Jumping on to the Chinese team’s bus instead to catch a ride, one of the Chinese athletes broke strict protocol by handing him a gift of a silk cloth depicting the famous Huangshan Mountains.
When the bus arrived back at the hotel, journalists were astonished to see the two players chatting. Their photographs of this rare meeting of nations dominated news headlines around the world and Mao Zedong, spotting an opportunity, invited the U.S. team to spend a week sightseeing in China.
Capitalising on this new-found good will, President Nixon instigated a visit to Beijing — so began the defusing of the Cold War, and the term Ping-Pong Diplomacy was coined.
Putting bounce in those balls
Almost 55,000 balls are used every Wimbledon fortnight, with each ball lasting between seven to nine games before being replaced.
According to a strict set of rules laid down by the International Tennis Federation, each ball must measure between 6.54 cm and 6.86 cm in diameter and weigh between 56g and 59.4g. It must also bounce between 135 cm and 147 cm from a height of exactly 254 cm.
The Wimbledon balls travel nearly 7,000 miles from their factory in the Philippines, before being propelled around for several hundred more by the players on court.
The individual components that go into producing a tennis ball are sourced from 11 countries across four continents.
The wool of the outer covering arrives from New Zealand and is then taken to Gloucestershire to be woven into felt, before being flown to the Philippines to be wrapped around the ball.
Before they are used, balls are stored in the Ball Distribution Office where they are kept at a temperature of exactly 68 degrees Fahrenheit. One Ball Distribution manager, Brian Mardling, claimed he could tell at a quick squeeze of any ball exactly how many games it has played.
At the end of the tournament the used balls are sold to the public, and the proceeds are donated to The Schools Tennis Programme.
Hotshot with an advantage
Italian player Giorgio de Stefani, ranked sixth in the world a century ago, was so adept at playing with either hand that he would swap the racket between shots and hit forehands from both sides of the court.
Occasionally, he would come on court with two rackets, one in each hand, and crunch forehand winners all over the court.
His opponents complained but, as Stefani pointed out, there was no rule governing the number of rackets a player could bring on court. In 1931 the tennis authorities grew tired of his tactics and brought about a new ruling whereby players were only permitted to play with ‘one racket at a time’.
Hawk theft caused a right flap
One of Wimbledon’s most famous employees is Rufus, a Harris Hawk whose job is to keep Centre Court and surrounding skies clear of pigeons and other pests during play.
He also has 10,000 followers on his dedicated Twitter account. When, in 2012, Rufus was stolen from the back of his owner’s car, it caused an outcry around the globe.
The pressure was so intense that his captor panicked and released him into the wild. Rufus was found days later, back dutifully patrolling his most prized territory.
Presenter Carol Kirkwood poses at Centre Court with Rufus, a star of Wimbledon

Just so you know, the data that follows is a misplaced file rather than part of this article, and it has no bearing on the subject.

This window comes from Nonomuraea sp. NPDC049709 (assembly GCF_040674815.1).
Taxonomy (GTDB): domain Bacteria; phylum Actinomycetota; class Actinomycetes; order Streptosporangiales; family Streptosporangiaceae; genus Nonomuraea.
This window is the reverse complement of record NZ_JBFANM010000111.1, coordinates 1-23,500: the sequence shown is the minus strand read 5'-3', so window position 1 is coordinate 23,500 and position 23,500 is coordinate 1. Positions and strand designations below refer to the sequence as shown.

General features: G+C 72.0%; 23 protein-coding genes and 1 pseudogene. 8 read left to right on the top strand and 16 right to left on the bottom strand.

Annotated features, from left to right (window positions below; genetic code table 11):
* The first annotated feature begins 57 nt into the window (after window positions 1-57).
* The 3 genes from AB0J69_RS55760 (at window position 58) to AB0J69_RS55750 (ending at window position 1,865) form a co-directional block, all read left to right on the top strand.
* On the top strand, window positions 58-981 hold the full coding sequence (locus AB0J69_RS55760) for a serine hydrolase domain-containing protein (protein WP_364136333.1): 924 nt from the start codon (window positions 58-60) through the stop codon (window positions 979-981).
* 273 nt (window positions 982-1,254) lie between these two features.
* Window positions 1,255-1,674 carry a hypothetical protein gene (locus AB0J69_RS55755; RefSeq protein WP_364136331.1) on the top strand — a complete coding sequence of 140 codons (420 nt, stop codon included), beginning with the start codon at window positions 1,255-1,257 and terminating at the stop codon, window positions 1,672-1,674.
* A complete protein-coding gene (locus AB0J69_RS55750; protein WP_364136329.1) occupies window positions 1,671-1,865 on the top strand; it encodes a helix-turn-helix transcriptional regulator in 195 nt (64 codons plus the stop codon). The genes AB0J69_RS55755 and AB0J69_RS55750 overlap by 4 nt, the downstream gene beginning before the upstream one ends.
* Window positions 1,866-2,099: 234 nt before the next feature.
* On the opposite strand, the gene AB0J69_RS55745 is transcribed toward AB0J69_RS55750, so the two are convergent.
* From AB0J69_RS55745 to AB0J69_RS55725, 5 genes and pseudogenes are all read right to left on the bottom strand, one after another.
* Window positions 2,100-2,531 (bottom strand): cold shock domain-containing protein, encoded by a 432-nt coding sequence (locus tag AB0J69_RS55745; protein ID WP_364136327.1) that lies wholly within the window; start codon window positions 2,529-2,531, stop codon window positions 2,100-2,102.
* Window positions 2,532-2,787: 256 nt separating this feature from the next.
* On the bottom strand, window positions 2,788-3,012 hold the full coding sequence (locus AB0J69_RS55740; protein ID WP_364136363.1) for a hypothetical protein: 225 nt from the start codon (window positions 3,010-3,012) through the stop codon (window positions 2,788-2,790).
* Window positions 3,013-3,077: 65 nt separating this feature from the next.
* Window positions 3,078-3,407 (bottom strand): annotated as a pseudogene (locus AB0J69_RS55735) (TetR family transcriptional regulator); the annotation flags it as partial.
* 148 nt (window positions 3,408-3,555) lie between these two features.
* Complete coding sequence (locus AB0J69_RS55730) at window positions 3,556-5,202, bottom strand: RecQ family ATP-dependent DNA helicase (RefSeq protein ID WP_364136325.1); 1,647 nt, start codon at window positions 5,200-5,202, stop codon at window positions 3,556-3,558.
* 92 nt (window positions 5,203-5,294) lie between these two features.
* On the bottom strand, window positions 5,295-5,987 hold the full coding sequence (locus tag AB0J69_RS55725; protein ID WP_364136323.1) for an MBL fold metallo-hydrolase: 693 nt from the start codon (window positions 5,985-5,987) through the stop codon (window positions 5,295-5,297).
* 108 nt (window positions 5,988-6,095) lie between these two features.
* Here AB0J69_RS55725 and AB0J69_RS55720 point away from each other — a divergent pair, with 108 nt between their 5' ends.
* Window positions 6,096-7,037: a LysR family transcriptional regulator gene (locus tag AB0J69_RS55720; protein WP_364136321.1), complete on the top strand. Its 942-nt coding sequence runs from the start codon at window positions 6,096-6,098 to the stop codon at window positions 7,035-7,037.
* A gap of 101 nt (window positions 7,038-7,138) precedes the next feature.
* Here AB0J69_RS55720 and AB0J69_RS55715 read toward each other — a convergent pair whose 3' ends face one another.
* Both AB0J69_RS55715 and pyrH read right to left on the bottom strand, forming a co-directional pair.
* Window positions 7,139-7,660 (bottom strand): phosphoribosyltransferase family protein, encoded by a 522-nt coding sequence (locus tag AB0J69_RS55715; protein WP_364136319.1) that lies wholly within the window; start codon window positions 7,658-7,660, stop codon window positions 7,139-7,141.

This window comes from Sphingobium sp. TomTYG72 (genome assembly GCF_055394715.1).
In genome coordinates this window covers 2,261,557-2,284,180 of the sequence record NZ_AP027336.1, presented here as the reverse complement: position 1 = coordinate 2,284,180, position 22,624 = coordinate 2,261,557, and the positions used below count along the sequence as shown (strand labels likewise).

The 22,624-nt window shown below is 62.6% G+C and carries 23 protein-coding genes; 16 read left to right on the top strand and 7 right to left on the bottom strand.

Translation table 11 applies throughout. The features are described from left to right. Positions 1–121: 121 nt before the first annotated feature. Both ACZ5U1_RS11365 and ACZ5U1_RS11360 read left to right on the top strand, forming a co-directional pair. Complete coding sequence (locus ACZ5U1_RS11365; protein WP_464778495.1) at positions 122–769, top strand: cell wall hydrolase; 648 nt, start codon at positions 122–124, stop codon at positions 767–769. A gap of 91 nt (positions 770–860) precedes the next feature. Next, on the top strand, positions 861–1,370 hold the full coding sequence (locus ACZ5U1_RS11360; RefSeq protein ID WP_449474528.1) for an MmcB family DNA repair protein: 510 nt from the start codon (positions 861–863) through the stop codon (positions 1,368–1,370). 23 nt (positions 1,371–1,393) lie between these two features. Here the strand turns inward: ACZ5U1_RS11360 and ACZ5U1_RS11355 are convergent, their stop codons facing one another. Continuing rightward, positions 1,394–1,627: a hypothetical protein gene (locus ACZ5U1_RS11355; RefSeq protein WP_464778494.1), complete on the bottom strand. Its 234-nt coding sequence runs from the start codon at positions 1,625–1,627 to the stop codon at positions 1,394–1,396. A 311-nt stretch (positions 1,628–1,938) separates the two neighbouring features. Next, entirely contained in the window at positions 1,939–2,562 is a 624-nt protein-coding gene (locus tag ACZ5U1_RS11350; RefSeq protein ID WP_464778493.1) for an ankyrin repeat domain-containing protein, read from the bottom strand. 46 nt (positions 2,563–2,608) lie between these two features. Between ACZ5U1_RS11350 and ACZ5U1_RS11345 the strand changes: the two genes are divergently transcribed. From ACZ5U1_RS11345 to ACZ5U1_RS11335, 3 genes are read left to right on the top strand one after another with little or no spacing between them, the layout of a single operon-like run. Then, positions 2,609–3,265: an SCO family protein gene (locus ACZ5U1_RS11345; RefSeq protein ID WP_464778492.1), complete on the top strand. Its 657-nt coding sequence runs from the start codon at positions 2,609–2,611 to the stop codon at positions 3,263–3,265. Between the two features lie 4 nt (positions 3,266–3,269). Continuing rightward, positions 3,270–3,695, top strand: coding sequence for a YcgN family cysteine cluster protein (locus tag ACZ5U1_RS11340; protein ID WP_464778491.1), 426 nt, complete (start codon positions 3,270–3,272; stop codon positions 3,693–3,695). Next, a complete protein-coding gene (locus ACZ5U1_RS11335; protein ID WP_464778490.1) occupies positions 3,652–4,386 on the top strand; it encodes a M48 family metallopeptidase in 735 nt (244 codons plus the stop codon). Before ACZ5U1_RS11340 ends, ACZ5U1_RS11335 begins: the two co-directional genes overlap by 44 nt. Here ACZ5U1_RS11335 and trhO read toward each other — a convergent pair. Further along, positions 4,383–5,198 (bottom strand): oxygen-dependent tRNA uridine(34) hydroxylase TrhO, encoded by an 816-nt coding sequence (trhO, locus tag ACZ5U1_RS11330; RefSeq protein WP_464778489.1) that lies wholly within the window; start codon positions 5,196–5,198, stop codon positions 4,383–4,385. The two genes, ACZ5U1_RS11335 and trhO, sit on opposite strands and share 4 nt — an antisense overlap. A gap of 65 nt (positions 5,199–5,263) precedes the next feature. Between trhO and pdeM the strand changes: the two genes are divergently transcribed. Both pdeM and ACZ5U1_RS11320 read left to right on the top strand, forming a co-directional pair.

Olympic glory . . . by accident
In 1896 Irishman John Boland was holidaying in Greece, and hankering for a game of his beloved tennis, when a friend signed him up for the badly under-subscribed Irish Tennis Team competing in that year’s Athens Olympics.
Astonishingly, he won his opening match, played his way into the final, then won in straight sets, finding himself the proud but surprised owner of an Olympic Gold Medal.
When Fritz Traun of the German team lost his doubles partner to injury, he asked Boland to play with him and, in spite of not being German, the Olympic Committee eventually allowed the Irishman to play.
Even more astonishingly, the pair triumphed and Boland won his second Gold Medal, under a second nationality, in one Olympic Games.
Poster served up a storm
In the 1970s, schoolboys’ bedroom walls were almost all plastered with a poster called Tennis Girl, featuring a young woman in tennis whites walking away from the camera. In her right hand is a tennis racket while her left hand lifts the hem of her skirt, revealing her bare bottom for all to see.
The image sold millions of posters around the world, and is said to have saved the ailing retail store Athena from going bankrupt for another quarter of a century.
Several countries took such affront at the saucy image that the poster was banned, while in the Middle East copies were publicly burnt as an example of Western sexual decadence.
The poster still sells well today, and is said to produce a tidy pension for the late photographer’s widow, the aptly named Noelle Bott.
Adapted from How Tennis Invented Everything by Christian Howgill, £20.
To order a copy, visit howtennisinventedeverything.com
Five things to do with an old tennis ball
Simply cut a tennis ball in half, then cover the lid top that you need to open with the rubbery inside half of the tennis ball and twist it off without a problem.
If you haven’t got a wooden mallet, make a slit in your old tennis ball and place over the head of your hammer.
Prevent your partner from lying on his back and snoring by putting a tennis ball into an old sock and sewing the sock on to the back of their pyjama top. When the snorer turns on to their back, the tennis ball will prevent them from getting comfortable and they’ll return to their side.
Cut a slit in a tennis ball and slip it over the end of your bike’s kickstand, so it doesn’t sink into mud or soft grass.
Throw a couple of tennis balls into the dryer when spin-drying feathery items such as down-filled pillows, quilts or puffa-jackets. They will fluff up again as good as new.